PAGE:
Split purchase: bare ownership and usufruct

Split purchase: bare ownership and usufruct

If you are considering having your company purchase a building, split purchase might be a solution as it offers more advantages than disadvantages when well-structured.

The split purchase divides ownership: bare ownership is acquired privately, while usufruct belongs to your company. This approach ensures your company’s use of the building for the duration of the usufruct, typically between 20 and 30 years.

The advantage of split purchase for you, privately, means less financing on your part as your company reduces your initial investment.

At the end of the usufruct, you regain full ownership without tax implications if the initial conditions are well respected throughout the entire duration.

For your company, the usufruct can be amortized, as well as registration rights.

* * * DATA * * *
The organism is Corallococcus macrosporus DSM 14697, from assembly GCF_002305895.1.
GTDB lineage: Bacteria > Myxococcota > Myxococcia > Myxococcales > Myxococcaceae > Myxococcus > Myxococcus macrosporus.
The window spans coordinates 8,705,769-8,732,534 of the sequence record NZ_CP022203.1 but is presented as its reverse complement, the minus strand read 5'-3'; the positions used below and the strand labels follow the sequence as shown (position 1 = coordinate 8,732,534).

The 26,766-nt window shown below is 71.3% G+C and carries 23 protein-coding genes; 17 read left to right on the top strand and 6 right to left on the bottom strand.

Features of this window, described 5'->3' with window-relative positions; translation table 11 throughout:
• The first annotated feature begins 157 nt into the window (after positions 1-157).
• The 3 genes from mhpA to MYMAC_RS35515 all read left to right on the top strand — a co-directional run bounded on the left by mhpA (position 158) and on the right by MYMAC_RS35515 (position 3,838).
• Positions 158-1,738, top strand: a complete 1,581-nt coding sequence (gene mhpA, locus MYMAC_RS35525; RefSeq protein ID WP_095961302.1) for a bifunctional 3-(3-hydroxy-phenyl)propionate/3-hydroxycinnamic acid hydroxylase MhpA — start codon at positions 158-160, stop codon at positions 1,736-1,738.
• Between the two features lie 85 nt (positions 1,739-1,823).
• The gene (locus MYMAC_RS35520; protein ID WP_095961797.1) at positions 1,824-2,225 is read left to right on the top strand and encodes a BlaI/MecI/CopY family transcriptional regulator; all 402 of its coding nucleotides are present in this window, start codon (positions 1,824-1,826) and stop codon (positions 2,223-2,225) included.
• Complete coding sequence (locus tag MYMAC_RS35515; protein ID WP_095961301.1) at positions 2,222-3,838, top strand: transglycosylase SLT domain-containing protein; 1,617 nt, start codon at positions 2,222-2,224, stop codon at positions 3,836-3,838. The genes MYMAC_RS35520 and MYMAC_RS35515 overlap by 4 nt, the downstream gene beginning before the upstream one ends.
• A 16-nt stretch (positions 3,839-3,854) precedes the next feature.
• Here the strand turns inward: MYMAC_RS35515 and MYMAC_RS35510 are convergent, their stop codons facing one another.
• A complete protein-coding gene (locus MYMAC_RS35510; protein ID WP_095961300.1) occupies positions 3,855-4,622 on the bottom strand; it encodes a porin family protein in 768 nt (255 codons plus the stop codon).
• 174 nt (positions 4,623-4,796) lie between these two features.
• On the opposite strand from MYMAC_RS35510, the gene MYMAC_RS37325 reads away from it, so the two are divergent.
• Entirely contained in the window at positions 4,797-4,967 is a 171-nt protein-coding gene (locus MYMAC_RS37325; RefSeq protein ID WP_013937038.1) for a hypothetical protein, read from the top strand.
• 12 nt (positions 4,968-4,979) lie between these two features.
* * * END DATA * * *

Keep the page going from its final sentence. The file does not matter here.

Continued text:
To avoid disadvantages associated with split purchase, a correct evaluation of the usufruct is necessary to prevent any tax disputes.

Ordinary maintenance work is the responsibility of the usufructuary, while major repairs are for the bare owner or may be shared between the usufructuary and the bare owner.

The method of evaluating the usufruct is not fixed, but it is essential to be able to justify this evaluation to comment on the choices made in the event of a dispute with the tax authorities and to confirm to the latter that the updated rents received by the usufructuary will indeed replenish the initial capital.